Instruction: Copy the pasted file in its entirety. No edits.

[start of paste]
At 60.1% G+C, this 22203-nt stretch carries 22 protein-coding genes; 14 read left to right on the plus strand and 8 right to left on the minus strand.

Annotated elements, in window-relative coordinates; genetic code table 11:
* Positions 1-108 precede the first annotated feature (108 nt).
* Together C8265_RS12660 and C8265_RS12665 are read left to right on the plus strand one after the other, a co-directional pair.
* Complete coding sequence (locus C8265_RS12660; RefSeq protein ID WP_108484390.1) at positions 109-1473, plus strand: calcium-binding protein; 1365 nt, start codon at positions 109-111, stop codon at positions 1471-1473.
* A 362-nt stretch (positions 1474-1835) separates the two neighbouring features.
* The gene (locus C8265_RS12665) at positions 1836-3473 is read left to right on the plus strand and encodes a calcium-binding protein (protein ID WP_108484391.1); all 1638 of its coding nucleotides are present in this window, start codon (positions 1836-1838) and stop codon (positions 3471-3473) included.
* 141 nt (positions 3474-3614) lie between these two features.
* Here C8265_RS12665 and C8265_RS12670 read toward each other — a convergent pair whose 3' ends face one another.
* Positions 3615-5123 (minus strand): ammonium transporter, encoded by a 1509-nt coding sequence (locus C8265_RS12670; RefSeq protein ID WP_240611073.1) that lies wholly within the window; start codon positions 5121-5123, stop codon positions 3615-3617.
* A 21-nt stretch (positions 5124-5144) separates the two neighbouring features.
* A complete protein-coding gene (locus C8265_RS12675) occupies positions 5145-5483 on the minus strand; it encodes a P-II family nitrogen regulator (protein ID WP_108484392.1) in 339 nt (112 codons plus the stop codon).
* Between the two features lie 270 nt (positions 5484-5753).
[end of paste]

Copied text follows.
At 60.1% G+C, this 22203-nt stretch carries 22 protein-coding genes; 14 read left to right on the plus strand and 8 right to left on the minus strand.

Annotated elements, in window-relative coordinates; genetic code table 11:
* Positions 1-108 precede the first annotated feature (108 nt).
* Together C8265_RS12660 and C8265_RS12665 are read left to right on the plus strand one after the other, a co-directional pair.
* Complete coding sequence (locus C8265_RS12660; RefSeq protein ID WP_108484390.1) at positions 109-1473, plus strand: calcium-binding protein; 1365 nt, start codon at positions 109-111, stop codon at positions 1471-1473.
* A 362-nt stretch (positions 1474-1835) separates the two neighbouring features.
* The gene (locus C8265_RS12665) at positions 1836-3473 is read left to right on the plus strand and encodes a calcium-binding protein (protein ID WP_108484391.1); all 1638 of its coding nucleotides are present in this window, start codon (positions 1836-1838) and stop codon (positions 3471-3473) included.
* 141 nt (positions 3474-3614) lie between these two features.
* Here C8265_RS12665 and C8265_RS12670 read toward each other — a convergent pair whose 3' ends face one another.
* Positions 3615-5123 (minus strand): ammonium transporter, encoded by a 1509-nt coding sequence (locus C8265_RS12670; RefSeq protein ID WP_240611073.1) that lies wholly within the window; start codon positions 5121-5123, stop codon positions 3615-3617.
* A 21-nt stretch (positions 5124-5144) separates the two neighbouring features.
* A complete protein-coding gene (locus C8265_RS12675) occupies positions 5145-5483 on the minus strand; it encodes a P-II family nitrogen regulator (protein ID WP_108484392.1) in 339 nt (112 codons plus the stop codon).
* Between the two features lie 270 nt (positions 5484-5753).